Spot gold was down 0.1% at $1,898.58 per ounce, as of 0053 GMT, after hitting its highest since Jan.8 at $1,916.40 on Tuesday. U.S. gold futures eased 0.2% to $1,901.90 per ounce.
Data showed that U.S. manufacturing activity picked up in May as pent-up demand in a reopening economy boosted orders. But unfinished work piled up because of shortages of raw materials and labor.
The U.S. 10-year Treasury yield rose to a more than one-week high overnight, increasing the opportunity cost of holding non-interest bearing gold.
Risk sentiment in wider finical markets remained upbeat as investors weighed the latest U.S. economic data for signs of a rebound and higher inflation reading.
Euro zone inflation surged past the European Central Bank’s elusive target in May, heightening a communications challenge for policymakers who will happily live with higher prices for now, but may face a backlash from irate consumers.
Higher inflation is compounding the plight of savers and the ECB should respond by raising its interest rates from 0%, Bavaria’s Finance Minister Albert Fueracker told daily Bild in comments published on Wednesday.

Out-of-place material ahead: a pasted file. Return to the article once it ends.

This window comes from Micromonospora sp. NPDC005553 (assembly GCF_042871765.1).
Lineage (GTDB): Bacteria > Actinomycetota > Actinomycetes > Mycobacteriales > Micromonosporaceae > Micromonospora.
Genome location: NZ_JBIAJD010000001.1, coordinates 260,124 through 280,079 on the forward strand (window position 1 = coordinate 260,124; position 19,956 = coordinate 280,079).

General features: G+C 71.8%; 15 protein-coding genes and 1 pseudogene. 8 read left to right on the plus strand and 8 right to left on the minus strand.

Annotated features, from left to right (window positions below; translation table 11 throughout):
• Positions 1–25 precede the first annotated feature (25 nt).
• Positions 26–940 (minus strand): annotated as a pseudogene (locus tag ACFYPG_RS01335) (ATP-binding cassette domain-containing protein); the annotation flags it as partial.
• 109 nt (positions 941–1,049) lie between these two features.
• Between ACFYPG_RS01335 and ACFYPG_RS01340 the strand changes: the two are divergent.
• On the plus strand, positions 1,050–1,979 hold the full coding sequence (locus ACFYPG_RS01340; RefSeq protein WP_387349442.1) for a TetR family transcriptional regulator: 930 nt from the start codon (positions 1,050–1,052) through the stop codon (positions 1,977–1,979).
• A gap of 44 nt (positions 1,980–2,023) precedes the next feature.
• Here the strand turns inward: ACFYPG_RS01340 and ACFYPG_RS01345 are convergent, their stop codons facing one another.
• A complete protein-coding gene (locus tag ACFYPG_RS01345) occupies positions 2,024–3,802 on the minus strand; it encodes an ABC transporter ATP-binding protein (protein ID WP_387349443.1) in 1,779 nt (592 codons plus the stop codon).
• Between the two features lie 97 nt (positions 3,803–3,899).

Market participants’ focus this week will be on U.S. payrolls data due on Friday for further clarity on economic recovery and near-term Federal Reserve policy action.
SPDR Gold Trust, the world’s largest gold-backed exchange-traded fund, said its holdings rose 0.3% to 1,045.83 tonnes on Tuesday from 1,043.21 tonnes on Friday. [GOL/ETF]
Palladium fell 0.1% to $2,856.82 per ounce, silver edged 0.1% lower to $27.88, and platinum was steady at $1,191.51.